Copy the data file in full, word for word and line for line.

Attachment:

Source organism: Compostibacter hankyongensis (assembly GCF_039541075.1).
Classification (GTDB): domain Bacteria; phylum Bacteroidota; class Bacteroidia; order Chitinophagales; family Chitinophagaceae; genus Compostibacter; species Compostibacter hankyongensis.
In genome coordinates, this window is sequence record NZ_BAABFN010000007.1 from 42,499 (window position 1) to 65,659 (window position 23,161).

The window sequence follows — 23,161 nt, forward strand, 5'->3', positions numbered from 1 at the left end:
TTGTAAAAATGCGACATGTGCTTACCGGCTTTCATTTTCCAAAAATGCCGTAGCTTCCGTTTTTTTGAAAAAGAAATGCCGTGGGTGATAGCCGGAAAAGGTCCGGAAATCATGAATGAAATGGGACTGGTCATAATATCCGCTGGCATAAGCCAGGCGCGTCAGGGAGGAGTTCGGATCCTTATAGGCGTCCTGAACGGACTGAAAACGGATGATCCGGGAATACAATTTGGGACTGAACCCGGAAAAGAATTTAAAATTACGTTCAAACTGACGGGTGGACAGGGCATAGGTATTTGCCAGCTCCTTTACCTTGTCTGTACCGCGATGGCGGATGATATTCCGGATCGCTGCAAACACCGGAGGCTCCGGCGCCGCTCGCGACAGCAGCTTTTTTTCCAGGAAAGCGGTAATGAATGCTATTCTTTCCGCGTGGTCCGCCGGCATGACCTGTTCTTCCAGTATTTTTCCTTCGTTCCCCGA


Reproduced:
Source organism: Compostibacter hankyongensis (assembly GCF_039541075.1).
Classification (GTDB): domain Bacteria; phylum Bacteroidota; class Bacteroidia; order Chitinophagales; family Chitinophagaceae; genus Compostibacter; species Compostibacter hankyongensis.
In genome coordinates, this window is sequence record NZ_BAABFN010000007.1 from 42,499 (window position 1) to 65,659 (window position 23,161).

The window sequence follows — 23,161 nt, forward strand, 5'->3', positions numbered from 1 at the left end:
TTGTAAAAATGCGACATGTGCTTACCGGCTTTCATTTTCCAAAAATGCCGTAGCTTCCGTTTTTTTGAAAAAGAAATGCCGTGGGTGATAGCCGGAAAAGGTCCGGAAATCATGAATGAAATGGGACTGGTCATAATATCCGCTGGCATAAGCCAGGCGCGTCAGGGAGGAGTTCGGATCCTTATAGGCGTCCTGAACGGACTGAAAACGGATGATCCGGGAATACAATTTGGGACTGAACCCGGAAAAGAATTTAAAATTACGTTCAAACTGACGGGTGGACAGGGCATAGGTATTTGCCAGCTCCTTTACCTTGTCTGTACCGCGATGGCGGATGATATTCCGGATCGCTGCAAACACCGGAGGCTCCGGCGCCGCTCGCGACAGCAGCTTTTTTTCCAGGAAAGCGGTAATGAATGCTATTCTTTCCGCGTGGTCCGCCGGCATGACCTGTTCTTCCAGTATTTTTCCTTCGTTCCCCGA